I heard an interesting quote from, sorry, the Concordia first team manager who has brought in a few more signings before the local transfer deadline, why ? Because he felt some players, maybe subconsciously, felt too secure of their position and role in the team due to the overall (decent) quality.

He said that if a player, nevermind several players in the same team, decides to put in only 70 or 80% effort instead of 100% because there are other quality players around him to mop up any shortcomings, well, that’s when you are just missing out by inches (or yards on winning a challenge, a tackle, an interception during the game.

So as manager you do want the players to know that they either have to put in a proper shift or their shirt will be worn by another player for the next game who is indeed willing to leave blood, sweat and tears on the pitch for the sake of the entire team, the club and the fans.

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Against Wolves I saw too many West Ham players pointing out mistakes to their teammates, shrugging shoulders, shifting blame left, right and center. Of course you need a general or two on the pitch who direct, encourage and yes, also get out the hair dryer for their teammates if need be, but every single player needs to put in a shift. Preferably without having to be told so in advance. Again, they are professionals.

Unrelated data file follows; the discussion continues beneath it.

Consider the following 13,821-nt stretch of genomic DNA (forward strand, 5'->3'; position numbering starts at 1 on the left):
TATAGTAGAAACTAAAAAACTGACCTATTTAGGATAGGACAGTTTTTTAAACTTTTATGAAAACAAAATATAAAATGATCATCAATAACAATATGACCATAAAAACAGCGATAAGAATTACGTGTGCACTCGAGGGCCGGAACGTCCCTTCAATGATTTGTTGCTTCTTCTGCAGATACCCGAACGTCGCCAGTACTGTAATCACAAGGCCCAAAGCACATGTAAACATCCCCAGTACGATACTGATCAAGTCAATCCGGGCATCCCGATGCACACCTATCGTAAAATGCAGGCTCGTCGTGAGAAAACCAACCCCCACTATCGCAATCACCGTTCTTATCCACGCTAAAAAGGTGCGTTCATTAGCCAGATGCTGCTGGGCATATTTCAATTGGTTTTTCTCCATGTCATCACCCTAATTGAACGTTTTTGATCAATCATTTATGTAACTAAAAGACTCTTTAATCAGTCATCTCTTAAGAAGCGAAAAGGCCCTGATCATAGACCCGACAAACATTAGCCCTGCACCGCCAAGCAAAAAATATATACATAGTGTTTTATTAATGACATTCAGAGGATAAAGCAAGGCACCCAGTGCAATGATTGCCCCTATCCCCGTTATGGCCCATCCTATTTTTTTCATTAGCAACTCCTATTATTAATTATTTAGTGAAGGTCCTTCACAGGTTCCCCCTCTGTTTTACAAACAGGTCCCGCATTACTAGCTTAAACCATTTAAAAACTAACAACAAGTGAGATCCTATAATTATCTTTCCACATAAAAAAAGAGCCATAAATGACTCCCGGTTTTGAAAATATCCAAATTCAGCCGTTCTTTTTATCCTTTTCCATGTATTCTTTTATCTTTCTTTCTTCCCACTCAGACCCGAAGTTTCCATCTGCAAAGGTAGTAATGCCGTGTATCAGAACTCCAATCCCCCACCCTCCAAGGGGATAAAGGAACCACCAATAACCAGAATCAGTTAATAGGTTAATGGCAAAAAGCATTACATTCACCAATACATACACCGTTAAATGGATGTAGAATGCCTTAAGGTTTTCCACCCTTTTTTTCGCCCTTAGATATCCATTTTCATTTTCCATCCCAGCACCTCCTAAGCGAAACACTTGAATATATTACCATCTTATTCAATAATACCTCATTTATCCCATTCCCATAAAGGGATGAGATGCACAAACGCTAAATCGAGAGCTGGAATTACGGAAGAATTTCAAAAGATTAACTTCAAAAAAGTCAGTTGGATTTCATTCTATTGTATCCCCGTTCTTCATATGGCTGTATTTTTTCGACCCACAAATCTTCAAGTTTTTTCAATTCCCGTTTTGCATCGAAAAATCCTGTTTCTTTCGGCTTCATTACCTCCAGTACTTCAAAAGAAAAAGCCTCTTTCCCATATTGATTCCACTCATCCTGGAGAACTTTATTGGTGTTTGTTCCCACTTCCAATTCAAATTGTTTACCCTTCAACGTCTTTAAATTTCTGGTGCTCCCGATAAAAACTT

That’s the only way you can or will win games in the Premier League.

I have no doubt that Pellegrini is a very good football manager, so I am confident he will address his team in the right manner after the Wolves (non) performance.
If all players put 100% in, we should be a match for most teams in the league and I include opponents like Everton, Manchester United or Spurs here.
We can beat these teams, we have quality players in our squad, however, not much is going to change if only three players put the effort in with the rest of the team merely practising their ball-watching as pedestrians and passengers.